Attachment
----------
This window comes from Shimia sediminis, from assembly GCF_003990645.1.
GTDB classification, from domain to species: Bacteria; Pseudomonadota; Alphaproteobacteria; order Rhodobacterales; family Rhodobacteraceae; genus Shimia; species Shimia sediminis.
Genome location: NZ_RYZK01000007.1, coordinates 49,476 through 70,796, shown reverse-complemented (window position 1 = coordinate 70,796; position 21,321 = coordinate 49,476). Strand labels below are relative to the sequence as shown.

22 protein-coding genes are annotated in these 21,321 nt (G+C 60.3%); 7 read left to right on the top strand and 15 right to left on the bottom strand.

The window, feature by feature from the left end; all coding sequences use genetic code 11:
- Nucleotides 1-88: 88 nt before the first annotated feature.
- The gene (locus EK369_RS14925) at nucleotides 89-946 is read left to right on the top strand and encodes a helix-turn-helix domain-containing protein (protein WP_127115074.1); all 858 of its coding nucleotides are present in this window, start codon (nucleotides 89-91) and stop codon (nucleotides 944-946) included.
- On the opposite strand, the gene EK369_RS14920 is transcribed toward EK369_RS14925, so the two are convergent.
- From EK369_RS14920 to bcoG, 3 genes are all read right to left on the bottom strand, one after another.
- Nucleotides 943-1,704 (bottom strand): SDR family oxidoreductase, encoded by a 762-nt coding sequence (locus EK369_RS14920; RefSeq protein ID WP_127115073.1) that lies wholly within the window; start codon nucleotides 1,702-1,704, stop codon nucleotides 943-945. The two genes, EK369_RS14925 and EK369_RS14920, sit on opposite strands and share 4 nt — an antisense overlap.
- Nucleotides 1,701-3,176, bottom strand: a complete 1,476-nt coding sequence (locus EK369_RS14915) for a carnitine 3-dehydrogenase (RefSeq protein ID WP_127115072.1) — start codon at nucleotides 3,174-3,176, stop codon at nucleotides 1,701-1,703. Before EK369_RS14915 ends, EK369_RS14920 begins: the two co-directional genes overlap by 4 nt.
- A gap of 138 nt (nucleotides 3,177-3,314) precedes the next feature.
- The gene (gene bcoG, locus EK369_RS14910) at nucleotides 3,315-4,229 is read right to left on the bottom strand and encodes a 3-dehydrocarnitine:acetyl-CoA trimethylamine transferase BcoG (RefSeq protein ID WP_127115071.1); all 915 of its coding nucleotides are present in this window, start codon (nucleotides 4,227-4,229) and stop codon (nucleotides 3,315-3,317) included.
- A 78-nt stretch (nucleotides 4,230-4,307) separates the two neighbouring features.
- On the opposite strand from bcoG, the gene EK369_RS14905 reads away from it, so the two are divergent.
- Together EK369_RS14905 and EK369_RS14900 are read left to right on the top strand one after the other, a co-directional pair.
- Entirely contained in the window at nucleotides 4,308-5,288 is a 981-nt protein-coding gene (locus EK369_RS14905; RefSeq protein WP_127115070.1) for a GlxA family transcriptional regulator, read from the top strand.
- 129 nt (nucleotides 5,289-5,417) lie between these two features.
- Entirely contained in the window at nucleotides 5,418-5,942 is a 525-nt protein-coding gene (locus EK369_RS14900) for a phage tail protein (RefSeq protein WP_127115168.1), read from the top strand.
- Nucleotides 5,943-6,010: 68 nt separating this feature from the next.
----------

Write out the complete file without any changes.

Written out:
This window comes from Shimia sediminis, from assembly GCF_003990645.1.
GTDB classification, from domain to species: Bacteria; Pseudomonadota; Alphaproteobacteria; order Rhodobacterales; family Rhodobacteraceae; genus Shimia; species Shimia sediminis.
Genome location: NZ_RYZK01000007.1, coordinates 49,476 through 70,796, shown reverse-complemented (window position 1 = coordinate 70,796; position 21,321 = coordinate 49,476). Strand labels below are relative to the sequence as shown.

22 protein-coding genes are annotated in these 21,321 nt (G+C 60.3%); 7 read left to right on the top strand and 15 right to left on the bottom strand.

The window, feature by feature from the left end; all coding sequences use genetic code 11:
- Nucleotides 1-88: 88 nt before the first annotated feature.
- The gene (locus EK369_RS14925) at nucleotides 89-946 is read left to right on the top strand and encodes a helix-turn-helix domain-containing protein (protein WP_127115074.1); all 858 of its coding nucleotides are present in this window, start codon (nucleotides 89-91) and stop codon (nucleotides 944-946) included.
- On the opposite strand, the gene EK369_RS14920 is transcribed toward EK369_RS14925, so the two are convergent.
- From EK369_RS14920 to bcoG, 3 genes are all read right to left on the bottom strand, one after another.
- Nucleotides 943-1,704 (bottom strand): SDR family oxidoreductase, encoded by a 762-nt coding sequence (locus EK369_RS14920; RefSeq protein ID WP_127115073.1) that lies wholly within the window; start codon nucleotides 1,702-1,704, stop codon nucleotides 943-945. The two genes, EK369_RS14925 and EK369_RS14920, sit on opposite strands and share 4 nt — an antisense overlap.
- Nucleotides 1,701-3,176, bottom strand: a complete 1,476-nt coding sequence (locus EK369_RS14915) for a carnitine 3-dehydrogenase (RefSeq protein ID WP_127115072.1) — start codon at nucleotides 3,174-3,176, stop codon at nucleotides 1,701-1,703. Before EK369_RS14915 ends, EK369_RS14920 begins: the two co-directional genes overlap by 4 nt.
- A gap of 138 nt (nucleotides 3,177-3,314) precedes the next feature.
- The gene (gene bcoG, locus EK369_RS14910) at nucleotides 3,315-4,229 is read right to left on the bottom strand and encodes a 3-dehydrocarnitine:acetyl-CoA trimethylamine transferase BcoG (RefSeq protein ID WP_127115071.1); all 915 of its coding nucleotides are present in this window, start codon (nucleotides 4,227-4,229) and stop codon (nucleotides 3,315-3,317) included.
- A 78-nt stretch (nucleotides 4,230-4,307) separates the two neighbouring features.
- On the opposite strand from bcoG, the gene EK369_RS14905 reads away from it, so the two are divergent.
- Together EK369_RS14905 and EK369_RS14900 are read left to right on the top strand one after the other, a co-directional pair.
- Entirely contained in the window at nucleotides 4,308-5,288 is a 981-nt protein-coding gene (locus EK369_RS14905; RefSeq protein WP_127115070.1) for a GlxA family transcriptional regulator, read from the top strand.
- 129 nt (nucleotides 5,289-5,417) lie between these two features.
- Entirely contained in the window at nucleotides 5,418-5,942 is a 525-nt protein-coding gene (locus EK369_RS14900) for a phage tail protein (RefSeq protein WP_127115168.1), read from the top strand.
- Nucleotides 5,943-6,010: 68 nt separating this feature from the next.